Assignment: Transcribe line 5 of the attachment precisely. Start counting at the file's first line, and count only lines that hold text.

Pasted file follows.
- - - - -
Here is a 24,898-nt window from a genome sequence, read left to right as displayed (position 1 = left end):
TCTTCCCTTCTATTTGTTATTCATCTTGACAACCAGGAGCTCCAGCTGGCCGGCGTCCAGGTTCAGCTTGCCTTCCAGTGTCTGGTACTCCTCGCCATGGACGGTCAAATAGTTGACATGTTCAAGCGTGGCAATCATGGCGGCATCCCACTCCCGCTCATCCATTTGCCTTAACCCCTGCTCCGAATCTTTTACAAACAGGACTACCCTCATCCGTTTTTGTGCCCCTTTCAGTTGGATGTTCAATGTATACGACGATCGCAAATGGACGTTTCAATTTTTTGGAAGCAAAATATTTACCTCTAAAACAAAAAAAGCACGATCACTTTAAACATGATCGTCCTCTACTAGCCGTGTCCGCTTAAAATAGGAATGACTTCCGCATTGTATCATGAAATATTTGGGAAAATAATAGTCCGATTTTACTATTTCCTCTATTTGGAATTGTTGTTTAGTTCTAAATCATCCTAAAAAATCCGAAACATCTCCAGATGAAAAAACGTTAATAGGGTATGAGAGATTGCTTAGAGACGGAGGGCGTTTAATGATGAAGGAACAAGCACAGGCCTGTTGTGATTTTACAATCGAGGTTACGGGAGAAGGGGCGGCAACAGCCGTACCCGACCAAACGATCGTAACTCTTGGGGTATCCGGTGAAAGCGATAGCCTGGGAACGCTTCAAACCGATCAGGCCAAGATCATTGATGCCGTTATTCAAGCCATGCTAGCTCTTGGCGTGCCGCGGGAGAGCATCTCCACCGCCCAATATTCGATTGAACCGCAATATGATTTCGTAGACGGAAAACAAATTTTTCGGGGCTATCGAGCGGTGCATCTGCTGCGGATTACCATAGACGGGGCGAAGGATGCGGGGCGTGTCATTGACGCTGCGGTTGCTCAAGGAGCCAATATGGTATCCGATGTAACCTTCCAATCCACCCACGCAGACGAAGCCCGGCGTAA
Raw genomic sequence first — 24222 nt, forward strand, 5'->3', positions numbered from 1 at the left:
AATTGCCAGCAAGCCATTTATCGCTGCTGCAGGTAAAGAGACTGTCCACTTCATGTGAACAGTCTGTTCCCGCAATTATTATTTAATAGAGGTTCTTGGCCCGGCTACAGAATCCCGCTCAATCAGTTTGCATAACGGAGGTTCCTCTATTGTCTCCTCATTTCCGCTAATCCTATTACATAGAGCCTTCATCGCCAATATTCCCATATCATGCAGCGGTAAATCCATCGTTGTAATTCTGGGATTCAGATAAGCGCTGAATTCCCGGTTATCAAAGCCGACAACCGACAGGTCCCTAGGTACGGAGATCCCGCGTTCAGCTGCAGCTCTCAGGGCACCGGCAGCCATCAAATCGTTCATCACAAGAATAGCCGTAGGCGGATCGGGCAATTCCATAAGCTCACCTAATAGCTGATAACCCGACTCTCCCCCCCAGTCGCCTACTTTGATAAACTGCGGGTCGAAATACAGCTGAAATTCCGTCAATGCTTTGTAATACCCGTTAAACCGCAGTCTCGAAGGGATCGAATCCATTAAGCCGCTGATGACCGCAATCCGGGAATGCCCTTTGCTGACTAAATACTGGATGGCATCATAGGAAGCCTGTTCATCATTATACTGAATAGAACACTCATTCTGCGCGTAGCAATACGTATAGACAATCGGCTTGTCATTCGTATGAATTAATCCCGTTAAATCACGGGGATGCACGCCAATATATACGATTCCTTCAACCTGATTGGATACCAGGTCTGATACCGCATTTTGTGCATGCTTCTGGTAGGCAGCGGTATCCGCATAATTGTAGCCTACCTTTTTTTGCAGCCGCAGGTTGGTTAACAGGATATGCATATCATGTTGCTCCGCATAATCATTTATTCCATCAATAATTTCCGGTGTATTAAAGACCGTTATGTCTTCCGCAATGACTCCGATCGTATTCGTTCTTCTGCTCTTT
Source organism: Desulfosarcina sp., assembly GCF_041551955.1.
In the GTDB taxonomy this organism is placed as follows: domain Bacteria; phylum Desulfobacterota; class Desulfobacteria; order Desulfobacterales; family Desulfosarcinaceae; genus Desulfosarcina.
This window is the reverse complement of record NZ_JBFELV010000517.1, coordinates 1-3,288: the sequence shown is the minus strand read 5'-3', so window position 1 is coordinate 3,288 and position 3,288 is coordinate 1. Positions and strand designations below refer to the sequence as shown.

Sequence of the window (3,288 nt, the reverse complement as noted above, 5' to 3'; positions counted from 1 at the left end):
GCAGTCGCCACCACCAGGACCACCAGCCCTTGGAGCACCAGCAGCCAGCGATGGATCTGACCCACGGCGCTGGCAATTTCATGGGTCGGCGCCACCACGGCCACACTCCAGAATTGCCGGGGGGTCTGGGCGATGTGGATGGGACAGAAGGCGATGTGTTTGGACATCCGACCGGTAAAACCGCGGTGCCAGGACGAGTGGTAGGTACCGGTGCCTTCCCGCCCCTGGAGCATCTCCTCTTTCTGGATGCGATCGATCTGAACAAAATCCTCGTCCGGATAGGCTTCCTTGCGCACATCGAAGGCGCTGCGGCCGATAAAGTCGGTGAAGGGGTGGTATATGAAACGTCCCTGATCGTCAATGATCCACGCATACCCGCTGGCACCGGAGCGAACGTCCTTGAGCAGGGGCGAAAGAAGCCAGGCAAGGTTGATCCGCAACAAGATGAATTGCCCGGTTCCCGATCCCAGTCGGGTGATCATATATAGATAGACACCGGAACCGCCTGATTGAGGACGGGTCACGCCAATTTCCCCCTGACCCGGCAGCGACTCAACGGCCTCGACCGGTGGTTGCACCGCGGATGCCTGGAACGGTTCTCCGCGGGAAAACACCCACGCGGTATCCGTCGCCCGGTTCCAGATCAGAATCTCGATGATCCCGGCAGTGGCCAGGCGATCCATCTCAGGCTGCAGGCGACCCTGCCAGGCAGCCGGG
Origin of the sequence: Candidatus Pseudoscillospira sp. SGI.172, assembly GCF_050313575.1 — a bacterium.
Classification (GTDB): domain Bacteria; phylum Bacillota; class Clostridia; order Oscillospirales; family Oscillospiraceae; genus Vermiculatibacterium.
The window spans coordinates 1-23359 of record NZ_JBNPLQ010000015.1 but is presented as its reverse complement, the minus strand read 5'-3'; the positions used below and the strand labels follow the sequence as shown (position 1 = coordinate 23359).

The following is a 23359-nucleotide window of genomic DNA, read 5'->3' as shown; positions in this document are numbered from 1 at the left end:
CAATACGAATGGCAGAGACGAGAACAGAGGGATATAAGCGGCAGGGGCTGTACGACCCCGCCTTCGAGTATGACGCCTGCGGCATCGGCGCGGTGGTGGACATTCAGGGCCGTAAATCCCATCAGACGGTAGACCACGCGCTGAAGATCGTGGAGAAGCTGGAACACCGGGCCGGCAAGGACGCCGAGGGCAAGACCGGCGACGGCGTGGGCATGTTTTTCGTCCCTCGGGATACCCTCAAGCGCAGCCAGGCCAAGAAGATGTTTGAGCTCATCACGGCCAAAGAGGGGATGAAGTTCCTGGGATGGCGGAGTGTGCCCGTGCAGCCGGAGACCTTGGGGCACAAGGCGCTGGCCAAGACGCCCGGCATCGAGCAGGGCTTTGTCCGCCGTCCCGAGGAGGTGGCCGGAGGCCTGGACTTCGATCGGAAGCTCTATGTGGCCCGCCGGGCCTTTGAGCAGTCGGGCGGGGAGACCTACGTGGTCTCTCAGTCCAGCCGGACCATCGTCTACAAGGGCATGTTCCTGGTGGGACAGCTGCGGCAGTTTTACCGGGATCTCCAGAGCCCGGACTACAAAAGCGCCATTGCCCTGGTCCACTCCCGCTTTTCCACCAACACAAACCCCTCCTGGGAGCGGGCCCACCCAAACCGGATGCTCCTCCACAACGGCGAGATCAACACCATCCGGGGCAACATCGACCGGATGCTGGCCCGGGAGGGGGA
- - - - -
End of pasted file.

Source organism: Desulfosarcina sp., assembly GCF_041551955.1.